Jennifer Lawrence poses backstage after she won the Oscar for Best Actress for her role in Silver Linings Playbook at the 85th Academy Awards in Hollywood, California, February 24, 2013.
The early returns on the Oscarcast are in, and despite the ferocious reviews the show is receiving, they are pretty good.
The first morning numbers — to be revised later in the day — have the show receiving a 26.6 rating and a 41 share, which is decent 4% improvement over last year’s Billy Crystal–hosted event. Better still for the Oscars’ future: The show appears to have improved a stunning 19% in the 18- to 49-year-old demo.
Writing Oscar’s obituary has become such a ritual that it will be hard for the industry to even wrap its head around the good news. But a first glance at why suggests a few big answers. How is America’s oldest cultural event — one that pre-dates television itself — still able to show signs of life? We’ve got three explanations.
1. The Films
Six of this year’s nominees have topped $100 million dollars at the box office. A seventh (Zero Dark Thirty) is not far behind, leaving only Beasts of the Southern Wild and Amour as the true indies of the bunch.
Compare that with last year, for instance, when the French silent film that took the Best Picture prize topped out around $44 million at the box office, and the widely perceived runner-up The Descendants barely squeaked past $80 million.
There has been a trend in recent years of studios making fewer big- to medium-budget adult dramas, leaving that to the indies and the festival circuit, with the result that the Oscars end up being about a bunch of niche films that few have seen. Little wonder, then, when the public hasn’t seen the movies, they don’t have much interest in which one wins.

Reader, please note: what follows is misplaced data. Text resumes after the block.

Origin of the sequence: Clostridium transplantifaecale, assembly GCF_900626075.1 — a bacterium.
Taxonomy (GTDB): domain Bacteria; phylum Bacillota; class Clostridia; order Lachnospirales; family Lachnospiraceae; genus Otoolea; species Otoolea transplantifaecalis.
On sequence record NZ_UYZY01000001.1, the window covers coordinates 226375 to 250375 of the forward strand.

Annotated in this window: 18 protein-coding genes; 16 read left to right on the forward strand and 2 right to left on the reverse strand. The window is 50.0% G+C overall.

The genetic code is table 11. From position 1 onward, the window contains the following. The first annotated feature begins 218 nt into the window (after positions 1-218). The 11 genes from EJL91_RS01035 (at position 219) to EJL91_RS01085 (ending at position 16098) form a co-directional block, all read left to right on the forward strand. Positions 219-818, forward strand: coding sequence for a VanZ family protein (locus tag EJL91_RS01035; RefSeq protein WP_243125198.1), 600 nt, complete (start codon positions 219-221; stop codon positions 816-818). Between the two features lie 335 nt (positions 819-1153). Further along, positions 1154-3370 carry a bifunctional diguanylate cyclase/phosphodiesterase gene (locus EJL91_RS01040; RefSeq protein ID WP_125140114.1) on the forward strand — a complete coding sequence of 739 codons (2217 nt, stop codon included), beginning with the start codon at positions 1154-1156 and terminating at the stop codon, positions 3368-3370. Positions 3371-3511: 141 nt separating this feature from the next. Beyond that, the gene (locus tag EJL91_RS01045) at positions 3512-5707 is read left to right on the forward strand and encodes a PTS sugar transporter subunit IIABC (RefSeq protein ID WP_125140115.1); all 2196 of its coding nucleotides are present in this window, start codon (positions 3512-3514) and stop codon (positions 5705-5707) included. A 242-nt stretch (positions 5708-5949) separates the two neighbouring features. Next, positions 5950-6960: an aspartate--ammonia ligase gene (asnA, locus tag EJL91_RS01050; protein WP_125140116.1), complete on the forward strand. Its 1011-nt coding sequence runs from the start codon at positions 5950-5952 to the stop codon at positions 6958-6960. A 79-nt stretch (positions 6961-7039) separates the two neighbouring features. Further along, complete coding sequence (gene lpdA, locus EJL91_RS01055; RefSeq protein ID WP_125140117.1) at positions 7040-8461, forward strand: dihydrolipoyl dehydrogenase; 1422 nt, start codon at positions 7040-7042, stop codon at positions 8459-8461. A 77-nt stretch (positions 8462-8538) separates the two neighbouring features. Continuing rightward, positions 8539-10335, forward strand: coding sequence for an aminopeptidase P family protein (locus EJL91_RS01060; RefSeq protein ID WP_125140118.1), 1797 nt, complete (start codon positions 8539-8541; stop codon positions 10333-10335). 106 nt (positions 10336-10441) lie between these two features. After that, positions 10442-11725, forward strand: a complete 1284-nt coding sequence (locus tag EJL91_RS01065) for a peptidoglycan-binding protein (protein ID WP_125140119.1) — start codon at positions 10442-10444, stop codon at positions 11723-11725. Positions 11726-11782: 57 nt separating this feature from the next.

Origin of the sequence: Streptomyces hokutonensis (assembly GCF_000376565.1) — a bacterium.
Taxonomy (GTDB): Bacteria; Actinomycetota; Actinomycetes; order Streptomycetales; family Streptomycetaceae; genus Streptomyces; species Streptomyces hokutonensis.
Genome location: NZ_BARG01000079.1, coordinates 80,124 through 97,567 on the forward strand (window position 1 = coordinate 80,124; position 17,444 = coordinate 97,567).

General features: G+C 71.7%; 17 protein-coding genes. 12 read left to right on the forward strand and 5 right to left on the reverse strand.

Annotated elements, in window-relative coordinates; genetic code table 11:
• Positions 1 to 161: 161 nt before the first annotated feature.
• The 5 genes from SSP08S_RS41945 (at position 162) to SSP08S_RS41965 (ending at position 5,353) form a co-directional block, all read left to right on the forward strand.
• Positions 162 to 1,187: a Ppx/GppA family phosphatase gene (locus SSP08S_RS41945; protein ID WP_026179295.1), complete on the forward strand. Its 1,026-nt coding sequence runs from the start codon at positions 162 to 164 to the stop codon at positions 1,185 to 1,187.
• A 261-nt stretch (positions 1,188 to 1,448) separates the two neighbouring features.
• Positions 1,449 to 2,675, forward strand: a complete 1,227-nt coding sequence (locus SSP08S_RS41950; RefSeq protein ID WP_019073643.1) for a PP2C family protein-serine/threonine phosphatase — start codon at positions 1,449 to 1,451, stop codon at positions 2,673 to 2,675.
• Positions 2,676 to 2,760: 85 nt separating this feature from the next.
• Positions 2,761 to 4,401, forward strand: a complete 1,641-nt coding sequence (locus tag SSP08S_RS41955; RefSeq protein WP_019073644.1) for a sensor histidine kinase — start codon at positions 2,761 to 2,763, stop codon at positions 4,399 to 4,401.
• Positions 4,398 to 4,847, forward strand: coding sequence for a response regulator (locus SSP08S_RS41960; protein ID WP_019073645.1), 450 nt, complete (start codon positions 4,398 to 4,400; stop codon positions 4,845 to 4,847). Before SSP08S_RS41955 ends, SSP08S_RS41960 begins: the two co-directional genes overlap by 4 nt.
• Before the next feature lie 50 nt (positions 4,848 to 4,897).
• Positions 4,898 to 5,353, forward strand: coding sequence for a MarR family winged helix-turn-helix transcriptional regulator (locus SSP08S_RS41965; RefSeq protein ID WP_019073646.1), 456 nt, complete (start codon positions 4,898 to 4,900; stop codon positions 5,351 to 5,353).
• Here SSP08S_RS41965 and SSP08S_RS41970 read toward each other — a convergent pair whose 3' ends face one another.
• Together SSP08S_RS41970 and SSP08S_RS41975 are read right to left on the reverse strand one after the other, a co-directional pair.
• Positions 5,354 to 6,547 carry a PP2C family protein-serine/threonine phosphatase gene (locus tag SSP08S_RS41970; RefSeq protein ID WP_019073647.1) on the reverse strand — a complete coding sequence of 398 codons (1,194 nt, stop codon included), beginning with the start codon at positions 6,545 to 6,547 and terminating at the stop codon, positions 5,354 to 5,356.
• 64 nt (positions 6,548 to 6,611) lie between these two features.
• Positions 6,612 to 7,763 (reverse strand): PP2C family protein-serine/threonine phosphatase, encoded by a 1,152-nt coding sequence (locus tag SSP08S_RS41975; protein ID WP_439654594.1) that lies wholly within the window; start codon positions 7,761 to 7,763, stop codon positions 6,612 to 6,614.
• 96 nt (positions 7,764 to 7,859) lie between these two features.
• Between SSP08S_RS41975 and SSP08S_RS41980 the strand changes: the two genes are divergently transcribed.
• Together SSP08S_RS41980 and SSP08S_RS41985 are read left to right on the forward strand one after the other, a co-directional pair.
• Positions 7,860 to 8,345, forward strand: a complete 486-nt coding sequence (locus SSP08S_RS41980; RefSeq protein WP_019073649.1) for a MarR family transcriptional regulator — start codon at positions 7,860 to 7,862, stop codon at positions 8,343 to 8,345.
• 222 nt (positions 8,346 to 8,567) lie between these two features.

This year, however, the industry defied the obituaries and produced, as the nominees demonstrate, a slate of big Hollywood productions aimed toward adult audiences, not just teenage boys taking a break from the video games. As a result, it appears that a broad adult audience showed up for the big night.
2. The Host
The reality of Seth MacFarlane at the helm may not have been so great, but as a selling point to young viewers, it sure was an improvement over Billy Crystal. After the blistering reviews, the chances that he’ll be asked back are slim, but his presence demonstrates that having a host whose career is familiar to people who were born after 1980 makes a huge difference if you’re trying to lure those people back aboard.
While the general trend of the past decade has been the fragmentation and niche-ification of American culture, little noticed has been a counter-trend: a yearning again for community.
Even as the ratings for the traditional broadcast networks continue to plummet, in recent years (overall, if not year-to-year), ratings for the Super Bowl, presidential debates, and the Grammy Awards are all up.
As we break up into our separate lunch tables, there have been signs across the culture of a hunger for these national moments, of people wanting to be a part of the things that everyone is talking about. With Twitter and social media fanning the flames ever hotter, there seems to be an appetite to acknowledge and celebrate them more than ever.
The Oscars is the greatest cultural brand America has, an event that has gone on for 85 years almost unchanged. It is a celebration of the truest American medium: big-budget studio filmmaking. If the Oscars can make inroads with the new generation of viewers for whom the social media experience of sharing an event is part of the fun, there is no reason it shouldn’t stay on top for another 85 years.
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